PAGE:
23 years ago today, my brother died.
My family life growing up was never "normal" but this put us well into the dysfunctional category.
When he died my Mom, sister grandmother and I were in New York City. At the same show I saw just yesterday with my children and some friends.
My mother, queen of all secrets, did not want my grandmother to know the extent of his illness. My father, I'm not sure whether he was overcome be grief or out of allegiance to Mom, refused to tell us that he died, even when asked directly multiple times. (My Mom had immediately flown west to be with his widow). My Aunt, who hadn't been in the loop on how sick D was, broke the news to us, with my grandmother's wails coming from the living room, where my Uncle was informing her.
I don't think I ever forgave my mother for putting my sister and me in such a terrible position of knowing all about D's illness, without being allowed to mention it to family, especially my grandmother. Mom claimed it was because she couldn't handle my grandmother's sorrow and worries on top of her own. My belief is that it was a combination of a power trip and shame.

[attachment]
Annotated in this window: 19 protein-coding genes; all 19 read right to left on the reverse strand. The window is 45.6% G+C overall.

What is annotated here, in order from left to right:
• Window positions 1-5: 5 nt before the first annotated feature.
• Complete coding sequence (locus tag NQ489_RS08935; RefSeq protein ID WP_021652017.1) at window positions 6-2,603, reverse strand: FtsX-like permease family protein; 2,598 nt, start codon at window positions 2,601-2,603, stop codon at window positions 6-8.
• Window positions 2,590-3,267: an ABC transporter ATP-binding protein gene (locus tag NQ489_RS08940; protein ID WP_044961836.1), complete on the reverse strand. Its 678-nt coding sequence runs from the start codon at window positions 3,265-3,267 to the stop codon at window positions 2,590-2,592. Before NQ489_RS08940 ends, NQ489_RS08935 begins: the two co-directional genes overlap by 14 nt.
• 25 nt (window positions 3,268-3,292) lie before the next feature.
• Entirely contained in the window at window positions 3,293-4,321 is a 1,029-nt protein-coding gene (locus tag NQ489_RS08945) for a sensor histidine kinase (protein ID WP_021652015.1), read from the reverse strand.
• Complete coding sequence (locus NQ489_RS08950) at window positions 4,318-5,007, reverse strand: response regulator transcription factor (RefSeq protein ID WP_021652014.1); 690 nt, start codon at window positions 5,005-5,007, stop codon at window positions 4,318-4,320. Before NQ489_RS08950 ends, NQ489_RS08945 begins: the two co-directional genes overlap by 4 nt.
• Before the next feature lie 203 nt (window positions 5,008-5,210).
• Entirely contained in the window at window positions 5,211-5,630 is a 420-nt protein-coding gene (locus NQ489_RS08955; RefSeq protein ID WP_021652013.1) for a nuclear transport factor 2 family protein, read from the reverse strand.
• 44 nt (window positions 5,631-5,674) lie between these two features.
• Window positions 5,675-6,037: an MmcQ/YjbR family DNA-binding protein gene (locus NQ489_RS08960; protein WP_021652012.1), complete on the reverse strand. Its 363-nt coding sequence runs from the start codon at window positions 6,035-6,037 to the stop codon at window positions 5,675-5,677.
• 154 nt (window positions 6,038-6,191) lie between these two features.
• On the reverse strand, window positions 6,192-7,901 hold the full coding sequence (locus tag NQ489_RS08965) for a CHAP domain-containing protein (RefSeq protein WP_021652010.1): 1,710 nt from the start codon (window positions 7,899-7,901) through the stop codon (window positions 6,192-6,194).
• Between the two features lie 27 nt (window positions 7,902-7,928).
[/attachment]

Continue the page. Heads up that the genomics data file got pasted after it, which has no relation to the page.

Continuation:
I'll never really know if this is true, but his death seems to have been the subconscious trigger of many subsequent life choice. At 15 I was at an impressionable age. How/why does any of this really matter to me now - a 38 year old mother of 2 in suburbia? I have now outlived him by 5 years. He lived in a different world from me. But it does.
I am still working out in my head all this old anger. For one, I hate secrets of any kind! Nothing makes me more angry than when people hide things from me.
Let's just hope that this residual anger and fear of loss doesn't dominate my relationship with my two (thankfully) healthy and fantastic kids. My greatest fear is losing them! It is built upon seeing my mother's devastation 23 years ago today.
Yesterday I was in NYC at the same theater that I was at 23 years ago. We take our kids to the Radio City Christmas Show every year. Every year I remember that I had been there when D was dying. I still go. It is proof that life goes on. But I still cry - just little - during every performance, and yesterday was no exception.
I wish you were here, D! You'd be 56... but instead you are forever young to those who remember you.